[VIEWPOINT]A heritage being lostWhen we sit in a wood-floored hall on a hot summer day, the cool air of the floorboard passes by the knees and the fresh wind blows from the shade under the eaves. The empty courtyard is like a big bowl. When we open wide the back door of the hall, there is the rustling of bamboo trees in the quiet of the back yard. When it rains, raindrops from the trough of tiled roofs sound like refreshing music spreading through the house. How happy would it be if we could live in such a house in a crowded city?
This is not just a dream. In the Bukchon area of Seoul, including Gahoi-dong and Wonseo-dong, where Korean-style houses are concentrated, a movement to preserve them has been going on for many years. Seoul’s municipal government bought a number of Korean houses and began to use them for public purposes. It also made efforts to keep the traditions of the village by giving a great amount of money to residents who tried to preserve Korean houses and live in them. Civic groups such as “Korean House Loving Meeting,” “Korean House Valuing Meeting” and “Bukchon Culture Forum” have taken care of the village and Korean houses with affection, and those efforts have begun to bear fruit now. Some alleys are so neatly and tidily lined with dozens of refurbished Korean houses that we might mistake them for an aristocratic village in the Joseon Dynasty era.
In this age, it is very difficult to live in a Korean house, preserving and looking after it. Even if the bathroom and the kitchen are remodeled in a modern style, there is no wide indoor space because the house cannot be built with more than two stories. Ordinary people cannot dare to live in a Korean house because its construction and maintenance costs are double or triple those of modern buildings. Korean houses have become perhaps the most luxurious and expensive form of housing.
But because they are precious to Koreans, and the only space where the spirit of Korea is alive, concerned people are making every effort to preserve those dwellings. A civic group named Arumjigi, meaning “beauty keepers,” is particular in loving Korean houses to the extent that it has built an elegant Korean house in the Bukchon area for its office.
Word about its love of Korean houses has spread, so that early this year, a supporter donated a Korean house located in Hamyang, South Gyeongsang province, and this group planned to repair and use it as a place for people to experience life in a Korean house. But when the repair work was nearly finished, disaster struck. A fire from an unidentified cause burned the main quarters of the house. While inspection into the cause was under way, more disastrous news was revealed: In addition to the house, three houses in Hamyang county which should have been protected as cultural properties were also burned.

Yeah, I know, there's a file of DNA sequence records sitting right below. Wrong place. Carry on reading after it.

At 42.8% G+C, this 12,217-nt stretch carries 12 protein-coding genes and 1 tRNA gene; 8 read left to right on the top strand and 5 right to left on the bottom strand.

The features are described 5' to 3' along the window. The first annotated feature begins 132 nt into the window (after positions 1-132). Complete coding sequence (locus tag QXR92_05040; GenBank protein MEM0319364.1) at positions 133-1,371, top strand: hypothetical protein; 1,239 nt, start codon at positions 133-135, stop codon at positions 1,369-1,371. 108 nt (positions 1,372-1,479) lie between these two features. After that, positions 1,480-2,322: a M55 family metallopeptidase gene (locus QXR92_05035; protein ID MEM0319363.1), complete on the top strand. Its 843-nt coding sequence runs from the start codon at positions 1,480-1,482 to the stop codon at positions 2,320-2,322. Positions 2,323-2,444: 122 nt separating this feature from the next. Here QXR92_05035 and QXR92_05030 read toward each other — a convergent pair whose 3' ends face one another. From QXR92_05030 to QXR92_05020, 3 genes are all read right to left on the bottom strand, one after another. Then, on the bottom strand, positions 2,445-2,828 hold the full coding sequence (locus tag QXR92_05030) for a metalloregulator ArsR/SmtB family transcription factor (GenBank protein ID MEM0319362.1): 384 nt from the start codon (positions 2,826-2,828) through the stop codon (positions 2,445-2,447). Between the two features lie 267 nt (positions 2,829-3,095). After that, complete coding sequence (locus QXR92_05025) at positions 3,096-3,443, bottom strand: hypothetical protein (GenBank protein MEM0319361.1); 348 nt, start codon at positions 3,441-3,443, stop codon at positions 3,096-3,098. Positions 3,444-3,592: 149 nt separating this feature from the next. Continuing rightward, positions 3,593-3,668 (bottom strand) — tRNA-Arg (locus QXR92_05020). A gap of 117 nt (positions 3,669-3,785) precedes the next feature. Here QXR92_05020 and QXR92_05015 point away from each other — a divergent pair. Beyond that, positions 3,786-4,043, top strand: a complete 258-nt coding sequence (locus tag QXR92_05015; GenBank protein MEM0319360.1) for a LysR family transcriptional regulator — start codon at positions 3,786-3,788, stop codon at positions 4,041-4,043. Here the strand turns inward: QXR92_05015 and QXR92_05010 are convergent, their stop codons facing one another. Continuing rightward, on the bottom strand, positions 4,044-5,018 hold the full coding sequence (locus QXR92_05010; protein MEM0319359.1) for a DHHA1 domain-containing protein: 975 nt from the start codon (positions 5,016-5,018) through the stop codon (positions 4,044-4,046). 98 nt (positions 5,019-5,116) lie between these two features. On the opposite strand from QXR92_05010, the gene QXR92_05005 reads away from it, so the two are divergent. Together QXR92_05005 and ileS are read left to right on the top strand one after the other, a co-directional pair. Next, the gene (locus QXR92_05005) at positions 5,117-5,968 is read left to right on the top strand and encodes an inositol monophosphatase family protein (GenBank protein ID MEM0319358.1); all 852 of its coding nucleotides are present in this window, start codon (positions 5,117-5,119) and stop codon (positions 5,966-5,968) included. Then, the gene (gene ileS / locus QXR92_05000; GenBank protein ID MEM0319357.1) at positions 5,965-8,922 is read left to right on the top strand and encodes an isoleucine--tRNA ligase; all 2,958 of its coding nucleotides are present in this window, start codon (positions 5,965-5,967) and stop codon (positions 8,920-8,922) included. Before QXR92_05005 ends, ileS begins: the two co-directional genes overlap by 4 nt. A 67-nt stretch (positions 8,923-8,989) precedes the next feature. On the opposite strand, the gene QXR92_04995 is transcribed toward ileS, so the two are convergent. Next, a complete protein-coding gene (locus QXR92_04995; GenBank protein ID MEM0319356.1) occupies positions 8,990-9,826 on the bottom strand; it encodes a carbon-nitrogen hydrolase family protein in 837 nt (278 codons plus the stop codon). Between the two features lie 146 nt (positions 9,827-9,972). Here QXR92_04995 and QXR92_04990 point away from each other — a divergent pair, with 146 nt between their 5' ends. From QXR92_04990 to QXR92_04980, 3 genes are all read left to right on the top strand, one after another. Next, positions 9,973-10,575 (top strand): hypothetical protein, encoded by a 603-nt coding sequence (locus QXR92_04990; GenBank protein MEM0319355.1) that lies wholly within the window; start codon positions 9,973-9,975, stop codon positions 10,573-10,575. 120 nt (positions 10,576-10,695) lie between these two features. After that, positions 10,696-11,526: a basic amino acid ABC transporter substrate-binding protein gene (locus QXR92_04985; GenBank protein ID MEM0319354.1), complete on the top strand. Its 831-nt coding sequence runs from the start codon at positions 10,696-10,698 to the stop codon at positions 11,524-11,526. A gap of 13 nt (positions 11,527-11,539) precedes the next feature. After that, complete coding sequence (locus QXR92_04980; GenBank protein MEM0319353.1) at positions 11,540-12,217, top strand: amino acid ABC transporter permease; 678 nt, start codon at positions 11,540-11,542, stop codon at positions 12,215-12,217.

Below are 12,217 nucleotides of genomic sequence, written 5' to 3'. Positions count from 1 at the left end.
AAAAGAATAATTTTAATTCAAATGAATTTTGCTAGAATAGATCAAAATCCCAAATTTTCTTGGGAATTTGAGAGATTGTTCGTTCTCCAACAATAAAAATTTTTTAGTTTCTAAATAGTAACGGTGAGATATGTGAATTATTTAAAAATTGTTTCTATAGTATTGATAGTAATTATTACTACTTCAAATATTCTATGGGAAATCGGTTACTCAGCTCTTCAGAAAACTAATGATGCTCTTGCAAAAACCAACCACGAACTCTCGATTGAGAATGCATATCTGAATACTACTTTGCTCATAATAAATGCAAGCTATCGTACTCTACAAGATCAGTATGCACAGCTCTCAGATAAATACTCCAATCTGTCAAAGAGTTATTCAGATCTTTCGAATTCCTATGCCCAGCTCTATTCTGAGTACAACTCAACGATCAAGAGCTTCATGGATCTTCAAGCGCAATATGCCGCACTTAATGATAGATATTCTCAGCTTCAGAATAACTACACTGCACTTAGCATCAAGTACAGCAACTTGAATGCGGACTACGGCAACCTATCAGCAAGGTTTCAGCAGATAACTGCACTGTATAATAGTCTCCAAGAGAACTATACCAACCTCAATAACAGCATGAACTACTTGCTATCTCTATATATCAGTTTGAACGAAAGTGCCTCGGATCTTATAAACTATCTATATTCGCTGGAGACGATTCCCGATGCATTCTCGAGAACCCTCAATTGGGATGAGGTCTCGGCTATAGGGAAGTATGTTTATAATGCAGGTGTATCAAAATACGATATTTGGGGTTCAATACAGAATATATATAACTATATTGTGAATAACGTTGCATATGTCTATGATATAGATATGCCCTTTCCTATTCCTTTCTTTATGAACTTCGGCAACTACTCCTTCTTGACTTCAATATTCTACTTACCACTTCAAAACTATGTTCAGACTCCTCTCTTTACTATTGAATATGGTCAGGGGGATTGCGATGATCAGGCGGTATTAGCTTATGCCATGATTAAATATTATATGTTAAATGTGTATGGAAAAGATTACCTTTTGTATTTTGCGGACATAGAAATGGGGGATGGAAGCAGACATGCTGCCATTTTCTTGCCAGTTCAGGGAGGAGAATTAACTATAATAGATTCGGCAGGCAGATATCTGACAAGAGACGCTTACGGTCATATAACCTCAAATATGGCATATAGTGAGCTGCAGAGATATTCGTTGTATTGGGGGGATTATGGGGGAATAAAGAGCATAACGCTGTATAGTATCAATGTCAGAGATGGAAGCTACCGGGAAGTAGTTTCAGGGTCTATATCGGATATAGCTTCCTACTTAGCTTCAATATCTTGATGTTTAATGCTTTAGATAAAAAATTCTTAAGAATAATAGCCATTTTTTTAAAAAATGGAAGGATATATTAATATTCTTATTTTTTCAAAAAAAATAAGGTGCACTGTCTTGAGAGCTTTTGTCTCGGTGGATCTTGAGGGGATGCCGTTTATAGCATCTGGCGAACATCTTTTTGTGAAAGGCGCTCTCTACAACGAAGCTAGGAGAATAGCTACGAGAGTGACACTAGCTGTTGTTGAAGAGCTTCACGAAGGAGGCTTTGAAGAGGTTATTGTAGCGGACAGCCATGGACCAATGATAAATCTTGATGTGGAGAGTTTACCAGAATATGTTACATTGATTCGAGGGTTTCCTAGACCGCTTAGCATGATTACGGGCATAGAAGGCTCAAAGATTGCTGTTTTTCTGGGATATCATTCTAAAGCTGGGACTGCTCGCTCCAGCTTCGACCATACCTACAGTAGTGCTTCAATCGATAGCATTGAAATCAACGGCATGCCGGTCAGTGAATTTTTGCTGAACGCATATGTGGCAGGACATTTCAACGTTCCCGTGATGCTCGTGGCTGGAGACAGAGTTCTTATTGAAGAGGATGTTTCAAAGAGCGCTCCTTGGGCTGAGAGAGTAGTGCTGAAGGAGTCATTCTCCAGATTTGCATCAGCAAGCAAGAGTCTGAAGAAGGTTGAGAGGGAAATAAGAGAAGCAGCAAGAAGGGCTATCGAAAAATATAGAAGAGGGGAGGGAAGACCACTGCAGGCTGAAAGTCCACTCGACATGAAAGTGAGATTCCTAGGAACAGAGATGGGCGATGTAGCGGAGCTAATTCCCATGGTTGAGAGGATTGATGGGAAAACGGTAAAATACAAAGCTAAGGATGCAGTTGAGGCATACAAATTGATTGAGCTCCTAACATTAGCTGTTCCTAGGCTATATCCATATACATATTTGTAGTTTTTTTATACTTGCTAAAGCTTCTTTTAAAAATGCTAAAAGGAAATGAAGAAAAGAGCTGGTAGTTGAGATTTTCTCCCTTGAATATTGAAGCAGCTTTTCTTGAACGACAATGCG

The old house of Jung Yeo-chang, a prominent neo-Confucianism scholar of Joseon Dynasty, was burned down. It was a beautiful house called Nongweoljeong, meaning “a pavillion for playing with the moon,” in the Aneui valley. Hoe Samdul House, a rare house designed to give more emphasis to the lady’s quarters than the master’s quarters, also burned down. We can only assume that someone intentionally set them on fire, because only historic houses were damaged. The police offered a reward for information on arson suspects, but what is the use of catching the culprit once the cultural property have been destroyed?
While Korean houses are being restored splendidly in Bukchon, Seoul, their counterparts in the countryside of Hamyang are being devastated. It is not only in Hamyang. Most Korean houses across the country have already lost their function as residential spaces and are barely clinging to their last life after being designated as cultural properties. Although the government tries hard to revive them with laws and funds, there is no knowing when deserted Korean houses will stop breathing.
Korean houses can last for a thousand years if they are lived in and used carefully, but once they are deserted, they are ruined within a few years. Upon closer inspection, Korean houses in Hamyang met with disastrous fires because no one lived in them. On the other hand, the resurrection of the Korean houses in Bukchon was possible because people began to live in them. By whatever means, whether by having a manager live there, lending them as long-term creative spaces for artists, or by having them used for summer houses, people should be induced to live in the houses. Korean houses have a life that may breathe again, with the people’s affection.
* The writer is a professor of architecture at the Korean National University of Arts. Translation by the JoongAng Daily staff.
by Kim Bong-ryeol